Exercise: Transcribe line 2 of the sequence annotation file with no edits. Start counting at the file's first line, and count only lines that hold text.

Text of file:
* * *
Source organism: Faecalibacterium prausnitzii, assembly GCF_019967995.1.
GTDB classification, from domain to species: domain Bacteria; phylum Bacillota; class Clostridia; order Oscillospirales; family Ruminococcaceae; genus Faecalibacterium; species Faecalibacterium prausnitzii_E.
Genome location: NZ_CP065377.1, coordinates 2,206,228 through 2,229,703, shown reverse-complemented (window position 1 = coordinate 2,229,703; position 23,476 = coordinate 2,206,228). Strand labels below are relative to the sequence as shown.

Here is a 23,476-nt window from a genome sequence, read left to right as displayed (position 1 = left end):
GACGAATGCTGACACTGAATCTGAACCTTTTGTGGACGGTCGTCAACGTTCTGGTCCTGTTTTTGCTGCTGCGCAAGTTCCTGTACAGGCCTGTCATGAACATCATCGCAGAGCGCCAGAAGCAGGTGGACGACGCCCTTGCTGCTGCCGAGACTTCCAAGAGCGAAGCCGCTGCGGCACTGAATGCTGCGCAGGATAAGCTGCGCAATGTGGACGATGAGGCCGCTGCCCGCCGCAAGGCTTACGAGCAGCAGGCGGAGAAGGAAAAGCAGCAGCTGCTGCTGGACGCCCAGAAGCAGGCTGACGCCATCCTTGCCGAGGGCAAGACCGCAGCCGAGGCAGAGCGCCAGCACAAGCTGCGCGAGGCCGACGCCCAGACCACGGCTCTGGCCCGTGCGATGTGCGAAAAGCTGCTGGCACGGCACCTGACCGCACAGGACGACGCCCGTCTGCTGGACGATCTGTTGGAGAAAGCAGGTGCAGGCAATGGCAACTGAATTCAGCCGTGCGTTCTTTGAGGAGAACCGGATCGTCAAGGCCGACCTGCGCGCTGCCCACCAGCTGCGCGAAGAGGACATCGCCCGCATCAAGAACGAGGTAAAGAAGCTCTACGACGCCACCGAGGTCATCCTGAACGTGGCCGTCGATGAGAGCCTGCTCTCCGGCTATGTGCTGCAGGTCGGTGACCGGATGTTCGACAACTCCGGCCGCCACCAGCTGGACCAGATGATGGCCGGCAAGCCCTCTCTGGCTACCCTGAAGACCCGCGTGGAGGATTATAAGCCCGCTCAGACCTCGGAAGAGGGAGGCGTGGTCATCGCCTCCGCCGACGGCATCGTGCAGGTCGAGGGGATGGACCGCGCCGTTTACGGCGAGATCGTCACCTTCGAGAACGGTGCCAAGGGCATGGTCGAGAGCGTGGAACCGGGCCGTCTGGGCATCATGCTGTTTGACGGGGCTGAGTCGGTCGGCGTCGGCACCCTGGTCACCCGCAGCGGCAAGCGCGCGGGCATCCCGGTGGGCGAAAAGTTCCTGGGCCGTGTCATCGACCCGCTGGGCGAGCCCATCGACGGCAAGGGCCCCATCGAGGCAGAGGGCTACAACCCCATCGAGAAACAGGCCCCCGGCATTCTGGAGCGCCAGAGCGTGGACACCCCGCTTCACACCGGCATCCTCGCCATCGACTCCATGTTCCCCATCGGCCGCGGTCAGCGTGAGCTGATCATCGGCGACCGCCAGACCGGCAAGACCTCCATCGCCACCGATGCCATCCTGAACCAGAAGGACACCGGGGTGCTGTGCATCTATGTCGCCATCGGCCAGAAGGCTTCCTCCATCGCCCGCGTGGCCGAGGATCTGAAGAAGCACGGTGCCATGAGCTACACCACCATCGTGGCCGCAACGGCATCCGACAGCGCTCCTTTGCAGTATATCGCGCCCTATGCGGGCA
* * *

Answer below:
GTDB classification, from domain to species: domain Bacteria; phylum Bacillota; class Clostridia; order Oscillospirales; family Ruminococcaceae; genus Faecalibacterium; species Faecalibacterium prausnitzii_E.